As a very basic rule of thumb at the lower-income end of the market, companies are competing on price. At the upper-income end of the market, companies are competing on value, which, in practical terms, often boils down to convenience. Given that TPP has made a decision only to cover the affluent London market, our customers are automatically targeting, this desirable, value-driven consumer base. It is therefore crucial that leaflets are designed in such a way as to make the most of the opportunity this offers.
Be Bold but Never Brash
One of the great advantages of leaflets is that they are visible without being intrusive. Anyone who has surfed the internet recently without using an ad blocker will probably have noticed how many sites are pushing adverts and surveys onto people so that they have to at least glance at them before they get to the content they need and some content is now being deliberately hidden from people using ad blockers. While it’s understandable that sites do this, since good content comes at a price, the fact is that it’s a bad approach, which frustrates people. People will pay attention to adverts which are presented to them in the right way, at best they will ignore adverts which annoy them. At worst they will make a mental note to avoid doing business with the advertiser. A leaflet is quickly and easily picked up off the floor when a person is in that area anyway. The immediate impression given by a good leaflet is eye-catching without being eye-watering.
Keep Content Short and Sweet
Affluent customers tend to be well-educated people, but there’s a big difference between being able to read extensive content and feeling inclined to commit the time to do so. Short and sweet is the way to go. It can be very helpful to use formatting so that particularly important points stand out, for example by using bold text, again, however, keep this to a minimum. Special effects of any sort lose their ability to attract people’s attention if they are overused and, frankly, can become simply annoying. This holds just as true for text formatting as it does for digital effects.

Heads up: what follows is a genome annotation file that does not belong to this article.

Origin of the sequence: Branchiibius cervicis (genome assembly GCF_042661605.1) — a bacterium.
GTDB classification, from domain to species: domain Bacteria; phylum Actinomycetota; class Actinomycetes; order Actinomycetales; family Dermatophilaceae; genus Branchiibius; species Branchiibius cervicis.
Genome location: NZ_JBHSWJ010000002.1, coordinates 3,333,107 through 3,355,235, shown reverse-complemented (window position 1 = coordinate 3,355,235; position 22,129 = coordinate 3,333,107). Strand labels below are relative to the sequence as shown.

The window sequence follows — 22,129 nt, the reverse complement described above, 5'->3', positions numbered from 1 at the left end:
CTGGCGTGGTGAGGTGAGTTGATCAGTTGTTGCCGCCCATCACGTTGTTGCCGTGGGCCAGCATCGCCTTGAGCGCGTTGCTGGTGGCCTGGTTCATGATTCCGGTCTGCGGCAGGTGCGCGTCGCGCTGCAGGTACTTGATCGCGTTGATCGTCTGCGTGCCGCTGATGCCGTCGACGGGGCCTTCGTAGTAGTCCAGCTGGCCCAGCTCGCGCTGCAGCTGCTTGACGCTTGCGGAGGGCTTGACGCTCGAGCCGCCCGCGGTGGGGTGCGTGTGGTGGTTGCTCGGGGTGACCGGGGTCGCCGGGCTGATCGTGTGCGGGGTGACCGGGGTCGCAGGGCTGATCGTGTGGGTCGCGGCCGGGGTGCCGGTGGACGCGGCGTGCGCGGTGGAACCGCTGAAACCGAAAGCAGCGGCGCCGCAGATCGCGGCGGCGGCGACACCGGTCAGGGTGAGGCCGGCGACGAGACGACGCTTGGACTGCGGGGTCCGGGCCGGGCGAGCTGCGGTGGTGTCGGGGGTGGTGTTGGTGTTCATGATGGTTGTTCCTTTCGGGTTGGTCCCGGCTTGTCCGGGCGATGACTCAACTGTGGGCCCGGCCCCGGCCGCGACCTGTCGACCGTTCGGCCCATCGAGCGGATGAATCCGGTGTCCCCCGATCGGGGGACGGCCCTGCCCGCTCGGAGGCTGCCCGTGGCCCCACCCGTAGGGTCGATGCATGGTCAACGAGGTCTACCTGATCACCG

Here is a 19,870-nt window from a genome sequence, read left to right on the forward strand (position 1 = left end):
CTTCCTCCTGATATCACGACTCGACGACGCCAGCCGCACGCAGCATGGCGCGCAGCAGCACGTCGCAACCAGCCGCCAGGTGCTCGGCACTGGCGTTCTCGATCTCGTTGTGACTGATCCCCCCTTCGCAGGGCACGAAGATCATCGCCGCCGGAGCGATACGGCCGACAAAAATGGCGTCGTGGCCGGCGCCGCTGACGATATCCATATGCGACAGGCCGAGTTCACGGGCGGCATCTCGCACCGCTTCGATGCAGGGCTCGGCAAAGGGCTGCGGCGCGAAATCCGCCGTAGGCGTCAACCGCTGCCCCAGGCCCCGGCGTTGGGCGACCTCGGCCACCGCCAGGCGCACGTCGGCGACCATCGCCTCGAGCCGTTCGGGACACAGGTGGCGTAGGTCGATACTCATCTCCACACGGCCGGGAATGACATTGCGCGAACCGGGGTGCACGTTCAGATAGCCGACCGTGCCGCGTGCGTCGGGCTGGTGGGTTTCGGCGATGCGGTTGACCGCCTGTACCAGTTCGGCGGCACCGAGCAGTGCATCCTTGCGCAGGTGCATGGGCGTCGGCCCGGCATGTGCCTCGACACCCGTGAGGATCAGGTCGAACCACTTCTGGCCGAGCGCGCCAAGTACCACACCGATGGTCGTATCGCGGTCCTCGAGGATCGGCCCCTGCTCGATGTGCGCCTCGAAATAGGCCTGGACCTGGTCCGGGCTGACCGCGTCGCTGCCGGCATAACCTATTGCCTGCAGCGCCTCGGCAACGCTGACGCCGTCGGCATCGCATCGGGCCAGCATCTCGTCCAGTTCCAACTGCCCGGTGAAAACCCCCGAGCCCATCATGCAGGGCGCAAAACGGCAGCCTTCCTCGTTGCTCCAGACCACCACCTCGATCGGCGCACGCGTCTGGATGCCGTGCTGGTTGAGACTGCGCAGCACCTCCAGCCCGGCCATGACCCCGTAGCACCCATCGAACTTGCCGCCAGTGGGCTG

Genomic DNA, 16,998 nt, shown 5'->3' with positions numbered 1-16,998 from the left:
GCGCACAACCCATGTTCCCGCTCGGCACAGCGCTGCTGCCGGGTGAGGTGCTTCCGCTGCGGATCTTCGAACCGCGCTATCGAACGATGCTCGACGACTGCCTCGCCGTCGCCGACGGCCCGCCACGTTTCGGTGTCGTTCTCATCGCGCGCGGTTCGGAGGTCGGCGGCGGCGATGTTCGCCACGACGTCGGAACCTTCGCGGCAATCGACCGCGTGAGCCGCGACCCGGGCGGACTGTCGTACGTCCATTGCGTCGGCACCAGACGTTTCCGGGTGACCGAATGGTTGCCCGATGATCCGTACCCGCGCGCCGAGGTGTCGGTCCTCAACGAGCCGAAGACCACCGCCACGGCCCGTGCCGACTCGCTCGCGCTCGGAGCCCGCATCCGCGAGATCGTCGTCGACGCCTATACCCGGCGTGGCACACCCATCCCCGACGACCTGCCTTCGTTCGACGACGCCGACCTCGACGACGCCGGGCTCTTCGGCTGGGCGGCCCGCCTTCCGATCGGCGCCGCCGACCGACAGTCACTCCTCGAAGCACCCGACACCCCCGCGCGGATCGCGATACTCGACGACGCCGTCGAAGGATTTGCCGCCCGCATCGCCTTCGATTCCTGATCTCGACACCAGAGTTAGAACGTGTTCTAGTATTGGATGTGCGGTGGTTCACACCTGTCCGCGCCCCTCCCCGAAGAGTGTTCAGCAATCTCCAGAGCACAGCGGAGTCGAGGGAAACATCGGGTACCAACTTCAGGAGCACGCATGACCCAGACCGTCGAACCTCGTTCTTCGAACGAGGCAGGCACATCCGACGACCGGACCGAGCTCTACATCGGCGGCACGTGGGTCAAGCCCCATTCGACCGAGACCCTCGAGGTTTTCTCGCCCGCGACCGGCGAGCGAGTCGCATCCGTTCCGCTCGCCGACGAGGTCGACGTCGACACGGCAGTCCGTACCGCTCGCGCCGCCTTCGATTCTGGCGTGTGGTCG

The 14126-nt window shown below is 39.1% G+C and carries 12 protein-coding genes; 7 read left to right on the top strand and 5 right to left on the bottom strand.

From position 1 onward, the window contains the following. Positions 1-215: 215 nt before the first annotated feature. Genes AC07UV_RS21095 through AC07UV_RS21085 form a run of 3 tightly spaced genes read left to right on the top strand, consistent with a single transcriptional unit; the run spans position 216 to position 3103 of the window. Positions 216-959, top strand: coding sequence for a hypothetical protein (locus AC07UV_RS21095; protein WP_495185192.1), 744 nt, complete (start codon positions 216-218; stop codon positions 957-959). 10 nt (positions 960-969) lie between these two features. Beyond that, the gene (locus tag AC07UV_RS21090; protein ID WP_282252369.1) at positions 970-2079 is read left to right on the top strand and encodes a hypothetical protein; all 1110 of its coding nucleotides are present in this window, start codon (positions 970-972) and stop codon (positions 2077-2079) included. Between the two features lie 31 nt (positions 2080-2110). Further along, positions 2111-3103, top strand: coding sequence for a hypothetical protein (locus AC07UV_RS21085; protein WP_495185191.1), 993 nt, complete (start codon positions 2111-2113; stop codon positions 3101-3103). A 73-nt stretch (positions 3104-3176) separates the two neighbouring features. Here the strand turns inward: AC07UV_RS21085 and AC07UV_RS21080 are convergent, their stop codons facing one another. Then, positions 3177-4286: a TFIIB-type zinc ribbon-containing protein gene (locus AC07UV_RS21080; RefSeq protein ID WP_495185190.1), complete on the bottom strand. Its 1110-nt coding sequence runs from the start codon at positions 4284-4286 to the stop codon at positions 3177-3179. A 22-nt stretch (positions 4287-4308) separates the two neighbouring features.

Emphasize Value rather than Price
At this end of the market, people generally appreciate both high quality and high convenience and understand that both of these come at a price. Hence coming across as “too cheap” may well do your prospects far more harm than good. Higher prices are generally perfectly acceptable in this market – as long as they are justified. This is where companies have to walk a fine line with their advertising. On the one hand, it is very important to reassure customers that you are a “best in breed” company. On the other hand, it is crucial to avoid using exaggerated language or making any sort of claim, which you are unable to support on the leaflet itself. It may be tempting to make a powerful claim on a leaflet and invite the reader to visit your internet site to learn more, but sadly affluent customers tend to be familiar with the concept of click bait and have generally learned to exercise some caution about the sites they visit, so this strategy carries a high risk of backfiring.
Make Sure You’re Easy to Reach
Admittedly this holds true for all parts of the market, but arguably more so for affluent customers, who are often cash rich and time poor. In short, make sure your contact details are clearly visible on your leaflet. Make sure that customers can reach you in some way at any time (e.g. have a voicemail for out of hours calls and make sure people are called back) and make sure that a high level of customer service is shown at all times.